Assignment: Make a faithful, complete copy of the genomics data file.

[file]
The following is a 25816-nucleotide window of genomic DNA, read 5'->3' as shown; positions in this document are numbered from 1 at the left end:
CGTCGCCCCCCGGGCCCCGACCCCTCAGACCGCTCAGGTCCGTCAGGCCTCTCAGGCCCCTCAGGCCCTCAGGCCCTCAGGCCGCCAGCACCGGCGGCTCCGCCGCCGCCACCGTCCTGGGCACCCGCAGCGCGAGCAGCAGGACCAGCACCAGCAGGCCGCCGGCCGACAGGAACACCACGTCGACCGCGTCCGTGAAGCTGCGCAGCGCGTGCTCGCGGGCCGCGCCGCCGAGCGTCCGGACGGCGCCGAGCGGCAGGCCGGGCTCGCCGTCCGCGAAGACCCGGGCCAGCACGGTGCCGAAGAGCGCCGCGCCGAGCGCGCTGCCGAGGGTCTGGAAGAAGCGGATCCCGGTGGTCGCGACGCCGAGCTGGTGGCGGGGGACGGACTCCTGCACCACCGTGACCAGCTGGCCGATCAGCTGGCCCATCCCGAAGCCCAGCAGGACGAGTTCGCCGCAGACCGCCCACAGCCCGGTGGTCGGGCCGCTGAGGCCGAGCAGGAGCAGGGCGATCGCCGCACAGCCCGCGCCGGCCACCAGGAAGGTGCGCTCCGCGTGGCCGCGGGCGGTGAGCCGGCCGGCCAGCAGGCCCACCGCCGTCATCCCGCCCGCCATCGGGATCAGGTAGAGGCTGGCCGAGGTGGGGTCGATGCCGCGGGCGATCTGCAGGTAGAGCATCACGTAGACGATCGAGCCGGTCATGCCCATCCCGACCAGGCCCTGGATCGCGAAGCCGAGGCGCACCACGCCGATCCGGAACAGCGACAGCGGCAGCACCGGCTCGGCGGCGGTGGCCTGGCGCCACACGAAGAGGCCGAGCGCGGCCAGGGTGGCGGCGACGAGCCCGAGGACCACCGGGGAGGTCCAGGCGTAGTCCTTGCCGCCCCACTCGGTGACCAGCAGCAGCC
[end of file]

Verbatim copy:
The following is a 25816-nucleotide window of genomic DNA, read 5'->3' as shown; positions in this document are numbered from 1 at the left end:
CGTCGCCCCCCGGGCCCCGACCCCTCAGACCGCTCAGGTCCGTCAGGCCTCTCAGGCCCCTCAGGCCCTCAGGCCCTCAGGCCGCCAGCACCGGCGGCTCCGCCGCCGCCACCGTCCTGGGCACCCGCAGCGCGAGCAGCAGGACCAGCACCAGCAGGCCGCCGGCCGACAGGAACACCACGTCGACCGCGTCCGTGAAGCTGCGCAGCGCGTGCTCGCGGGCCGCGCCGCCGAGCGTCCGGACGGCGCCGAGCGGCAGGCCGGGCTCGCCGTCCGCGAAGACCCGGGCCAGCACGGTGCCGAAGAGCGCCGCGCCGAGCGCGCTGCCGAGGGTCTGGAAGAAGCGGATCCCGGTGGTCGCGACGCCGAGCTGGTGGCGGGGGACGGACTCCTGCACCACCGTGACCAGCTGGCCGATCAGCTGGCCCATCCCGAAGCCCAGCAGGACGAGTTCGCCGCAGACCGCCCACAGCCCGGTGGTCGGGCCGCTGAGGCCGAGCAGGAGCAGGGCGATCGCCGCACAGCCCGCGCCGGCCACCAGGAAGGTGCGCTCCGCGTGGCCGCGGGCGGTGAGCCGGCCGGCCAGCAGGCCCACCGCCGTCATCCCGCCCGCCATCGGGATCAGGTAGAGGCTGGCCGAGGTGGGGTCGATGCCGCGGGCGATCTGCAGGTAGAGCATCACGTAGACGATCGAGCCGGTCATGCCCATCCCGACCAGGCCCTGGATCGCGAAGCCGAGGCGCACCACGCCGATCCGGAACAGCGACAGCGGCAGCACCGGCTCGGCGGCGGTGGCCTGGCGCCACACGAAGAGGCCGAGCGCGGCCAGGGTGGCGGCGACGAGCCCGAGGACCACCGGGGAGGTCCAGGCGTAGTCCTTGCCGCCCCACTCGGTGACCAGCAGCAGCC